There’s a lot of talk about Advanced Placement (AP) exams lately, given concerns over the AP U.S. History exam in Oklahoma and, here in Texas, the push for more students to take AP classes and the associated exams.
Recently, I was discussing this topic with some friends in reaction to the article “What Happens When a 38-Year-Old Man Takes an AP History Test?” Many of us are around that age, and I commented that I found it discouraging that the author of the piece didn’t think he could take AP tests back when he was in high school because he wasn’t “qualified” to enroll in AP classes. He was a “B-” student. Several friends replied, well, yeah; you can’t take the tests if you can’t take the class.
Here’s my story: I attended two high schools, the first of which, outside Chicago, was an academic powerhouse. I therefore knew about AP classes and AP tests and the wonderful college credit I could earn. The second high school, outside Seattle, had no honors courses, let alone AP classes. That didn’t discourage me; I decided to take as many exams as I could anyway. When I approached teachers asking for help in preparing, some told me they would risk their jobs if they did so. Another quietly tutored me and another student for the Calculus AB exam down by the guidance counselor’s office, after school, where no one was likely to walk by. It seemed odd, because the school’s only Spanish teacher openly made it known that her goal for everyone in my class was to take — and pass — the AP Spanish exam.
I took 5 AP exams in all, including the most popular ones: U.S. History my junior year, and English Language, English Literature, Spanish, and Calculus AB my senior year. Without any guidance, I didn’t know which English test to take, so I just signed up for both. I re-read Pride and Prejudice and prayed it was an option on the essay response (it was). This was before the internet, so to sign up, I had to call around the school district asking questions, get paperwork sent to me via non-electronic-mail to register, and find the testing center.
Now, I was and still am a nerd. I passed all 5 exams and received the equivalent of a full year of college credit at my private, liberal-arts college. Without AP credit, I wouldn’t have been able to double major in English and Chemistry and still graduate in four years. I needed those exams.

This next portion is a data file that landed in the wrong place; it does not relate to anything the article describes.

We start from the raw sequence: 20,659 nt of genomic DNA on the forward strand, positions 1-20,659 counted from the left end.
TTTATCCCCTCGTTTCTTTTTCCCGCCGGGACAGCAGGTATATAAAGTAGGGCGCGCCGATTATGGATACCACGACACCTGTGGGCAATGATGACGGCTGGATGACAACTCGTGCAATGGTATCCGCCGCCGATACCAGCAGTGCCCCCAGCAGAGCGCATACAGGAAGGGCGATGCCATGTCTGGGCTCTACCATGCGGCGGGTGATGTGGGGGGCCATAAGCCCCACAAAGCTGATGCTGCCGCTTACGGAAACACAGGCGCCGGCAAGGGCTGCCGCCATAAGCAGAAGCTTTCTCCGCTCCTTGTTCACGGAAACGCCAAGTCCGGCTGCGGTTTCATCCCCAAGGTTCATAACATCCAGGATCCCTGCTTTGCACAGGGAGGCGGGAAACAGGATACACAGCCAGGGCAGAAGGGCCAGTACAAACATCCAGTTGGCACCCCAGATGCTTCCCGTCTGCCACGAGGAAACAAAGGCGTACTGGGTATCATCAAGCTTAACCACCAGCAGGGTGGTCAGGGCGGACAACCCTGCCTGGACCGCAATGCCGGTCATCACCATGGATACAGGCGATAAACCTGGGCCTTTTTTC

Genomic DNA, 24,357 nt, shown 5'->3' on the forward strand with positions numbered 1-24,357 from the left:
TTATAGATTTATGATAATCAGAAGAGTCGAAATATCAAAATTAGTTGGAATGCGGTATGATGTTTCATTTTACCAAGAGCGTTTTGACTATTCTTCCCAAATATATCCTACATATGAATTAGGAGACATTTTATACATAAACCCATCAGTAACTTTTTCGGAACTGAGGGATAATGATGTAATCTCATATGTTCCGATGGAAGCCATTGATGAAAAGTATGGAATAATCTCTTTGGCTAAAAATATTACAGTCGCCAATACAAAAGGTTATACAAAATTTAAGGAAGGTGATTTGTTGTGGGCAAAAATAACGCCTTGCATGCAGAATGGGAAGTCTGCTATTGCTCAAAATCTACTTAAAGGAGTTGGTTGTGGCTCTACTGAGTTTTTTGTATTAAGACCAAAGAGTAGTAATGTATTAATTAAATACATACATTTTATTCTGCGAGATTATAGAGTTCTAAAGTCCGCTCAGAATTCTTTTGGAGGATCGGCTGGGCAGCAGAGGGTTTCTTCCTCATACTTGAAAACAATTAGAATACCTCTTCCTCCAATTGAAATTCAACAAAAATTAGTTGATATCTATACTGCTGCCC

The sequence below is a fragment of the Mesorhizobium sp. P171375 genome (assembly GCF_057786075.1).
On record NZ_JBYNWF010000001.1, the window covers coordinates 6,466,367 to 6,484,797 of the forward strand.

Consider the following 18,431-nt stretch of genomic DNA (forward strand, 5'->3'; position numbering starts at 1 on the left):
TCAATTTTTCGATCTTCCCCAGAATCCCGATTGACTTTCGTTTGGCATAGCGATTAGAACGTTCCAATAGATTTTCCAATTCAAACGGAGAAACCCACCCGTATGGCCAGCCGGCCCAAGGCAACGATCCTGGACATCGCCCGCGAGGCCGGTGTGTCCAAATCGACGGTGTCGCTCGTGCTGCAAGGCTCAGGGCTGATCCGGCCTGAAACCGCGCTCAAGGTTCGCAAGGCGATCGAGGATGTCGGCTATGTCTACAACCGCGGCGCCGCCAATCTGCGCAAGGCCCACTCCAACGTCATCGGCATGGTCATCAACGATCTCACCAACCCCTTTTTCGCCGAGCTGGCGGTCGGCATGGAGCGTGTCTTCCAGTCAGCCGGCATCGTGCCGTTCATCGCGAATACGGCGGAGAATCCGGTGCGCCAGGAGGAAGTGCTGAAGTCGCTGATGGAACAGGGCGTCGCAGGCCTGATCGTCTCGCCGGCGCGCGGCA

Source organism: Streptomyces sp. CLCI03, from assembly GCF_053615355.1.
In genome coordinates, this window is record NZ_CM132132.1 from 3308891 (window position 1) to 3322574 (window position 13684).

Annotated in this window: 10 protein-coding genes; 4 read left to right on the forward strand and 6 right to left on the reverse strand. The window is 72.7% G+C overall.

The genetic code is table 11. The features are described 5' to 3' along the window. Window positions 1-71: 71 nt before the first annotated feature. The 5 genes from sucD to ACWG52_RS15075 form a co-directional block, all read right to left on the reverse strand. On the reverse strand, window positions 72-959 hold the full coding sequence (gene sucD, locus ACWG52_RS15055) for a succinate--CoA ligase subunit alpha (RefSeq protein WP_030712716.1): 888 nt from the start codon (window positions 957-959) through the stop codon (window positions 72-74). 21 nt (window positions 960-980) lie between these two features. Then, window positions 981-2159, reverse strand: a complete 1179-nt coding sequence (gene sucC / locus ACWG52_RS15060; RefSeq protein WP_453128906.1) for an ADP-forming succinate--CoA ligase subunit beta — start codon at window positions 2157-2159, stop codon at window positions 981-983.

I don’t know how much control high schools now have over who gets to take AP courses and thereby exams…and in the process, control their pass rates and look good. I do know that any kid who’s willing to do the AP work and sit for the exam, even if she scores a 1 out of 5, is better prepared for the rigors of college thanks to the experience. There are all sorts of exams out there, as the figure below shows.
If your high school doesn’t offer AP classes, check out the College Board’s advice. Look into whether a nearby school has AP and whether you can get approval to test there.
If your high school does offer AP classes but you aren’t enrolled, talk with the AP Coordinator anyway. Come prepared with your rationale and any study materials you’ve been using.
If that doesn’t work out, consider CLEP exams, which also earn college credit and are a little cheaper, at $80 a pop (compared to $91 for AP exams, although low-income testers can get a $29 fee reduction).
Often, credit-by-exam from Advanced Placement or CLEP can be used in addition to the maximum transfer hours from a 2-year college. Depending on your major and the university you want to attend, between these tests and careful course selection at a community college, you may be able to keep your time and costs at a 4-year university to a minimum.
College students offer complain about general education requirements and core curriculum courses, but there are ways to avoid them if that’s what you want! Take a good, hard look at your exam options 🙂